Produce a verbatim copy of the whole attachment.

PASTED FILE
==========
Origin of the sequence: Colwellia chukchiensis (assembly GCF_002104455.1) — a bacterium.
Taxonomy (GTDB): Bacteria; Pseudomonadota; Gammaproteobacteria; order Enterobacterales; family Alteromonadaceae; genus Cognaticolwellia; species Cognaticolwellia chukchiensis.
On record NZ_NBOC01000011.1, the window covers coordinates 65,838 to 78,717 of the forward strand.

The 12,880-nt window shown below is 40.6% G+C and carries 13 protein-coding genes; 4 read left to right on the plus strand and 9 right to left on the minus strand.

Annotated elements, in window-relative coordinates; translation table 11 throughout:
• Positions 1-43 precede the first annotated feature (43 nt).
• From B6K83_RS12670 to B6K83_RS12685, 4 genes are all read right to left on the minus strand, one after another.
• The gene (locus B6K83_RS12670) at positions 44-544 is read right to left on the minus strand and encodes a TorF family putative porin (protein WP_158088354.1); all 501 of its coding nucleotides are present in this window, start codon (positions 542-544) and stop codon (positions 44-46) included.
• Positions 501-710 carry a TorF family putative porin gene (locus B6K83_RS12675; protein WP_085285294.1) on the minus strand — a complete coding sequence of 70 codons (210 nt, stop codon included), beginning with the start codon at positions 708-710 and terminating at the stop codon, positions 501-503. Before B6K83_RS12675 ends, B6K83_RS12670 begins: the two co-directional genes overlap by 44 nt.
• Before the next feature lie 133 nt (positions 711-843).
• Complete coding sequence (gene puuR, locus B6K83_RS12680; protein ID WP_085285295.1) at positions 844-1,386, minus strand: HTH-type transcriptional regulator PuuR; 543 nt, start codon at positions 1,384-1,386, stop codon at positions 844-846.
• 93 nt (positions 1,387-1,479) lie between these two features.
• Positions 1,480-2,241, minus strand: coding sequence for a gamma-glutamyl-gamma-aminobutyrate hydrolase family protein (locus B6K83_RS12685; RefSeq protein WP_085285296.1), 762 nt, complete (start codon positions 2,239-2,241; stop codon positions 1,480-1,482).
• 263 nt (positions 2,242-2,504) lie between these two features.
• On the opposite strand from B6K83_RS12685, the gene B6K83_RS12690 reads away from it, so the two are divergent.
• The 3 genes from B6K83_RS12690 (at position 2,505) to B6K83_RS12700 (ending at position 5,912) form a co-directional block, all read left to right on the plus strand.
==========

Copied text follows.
Origin of the sequence: Colwellia chukchiensis (assembly GCF_002104455.1) — a bacterium.
Taxonomy (GTDB): Bacteria; Pseudomonadota; Gammaproteobacteria; order Enterobacterales; family Alteromonadaceae; genus Cognaticolwellia; species Cognaticolwellia chukchiensis.
On record NZ_NBOC01000011.1, the window covers coordinates 65,838 to 78,717 of the forward strand.

The 12,880-nt window shown below is 40.6% G+C and carries 13 protein-coding genes; 4 read left to right on the plus strand and 9 right to left on the minus strand.

Annotated elements, in window-relative coordinates; translation table 11 throughout:
• Positions 1-43 precede the first annotated feature (43 nt).
• From B6K83_RS12670 to B6K83_RS12685, 4 genes are all read right to left on the minus strand, one after another.
• The gene (locus B6K83_RS12670) at positions 44-544 is read right to left on the minus strand and encodes a TorF family putative porin (protein WP_158088354.1); all 501 of its coding nucleotides are present in this window, start codon (positions 542-544) and stop codon (positions 44-46) included.
• Positions 501-710 carry a TorF family putative porin gene (locus B6K83_RS12675; protein WP_085285294.1) on the minus strand — a complete coding sequence of 70 codons (210 nt, stop codon included), beginning with the start codon at positions 708-710 and terminating at the stop codon, positions 501-503. Before B6K83_RS12675 ends, B6K83_RS12670 begins: the two co-directional genes overlap by 44 nt.
• Before the next feature lie 133 nt (positions 711-843).
• Complete coding sequence (gene puuR, locus B6K83_RS12680; protein ID WP_085285295.1) at positions 844-1,386, minus strand: HTH-type transcriptional regulator PuuR; 543 nt, start codon at positions 1,384-1,386, stop codon at positions 844-846.
• 93 nt (positions 1,387-1,479) lie between these two features.
• Positions 1,480-2,241, minus strand: coding sequence for a gamma-glutamyl-gamma-aminobutyrate hydrolase family protein (locus B6K83_RS12685; RefSeq protein WP_085285296.1), 762 nt, complete (start codon positions 2,239-2,241; stop codon positions 1,480-1,482).
• 263 nt (positions 2,242-2,504) lie between these two features.
• On the opposite strand from B6K83_RS12685, the gene B6K83_RS12690 reads away from it, so the two are divergent.
• The 3 genes from B6K83_RS12690 (at position 2,505) to B6K83_RS12700 (ending at position 5,912) form a co-directional block, all read left to right on the plus strand.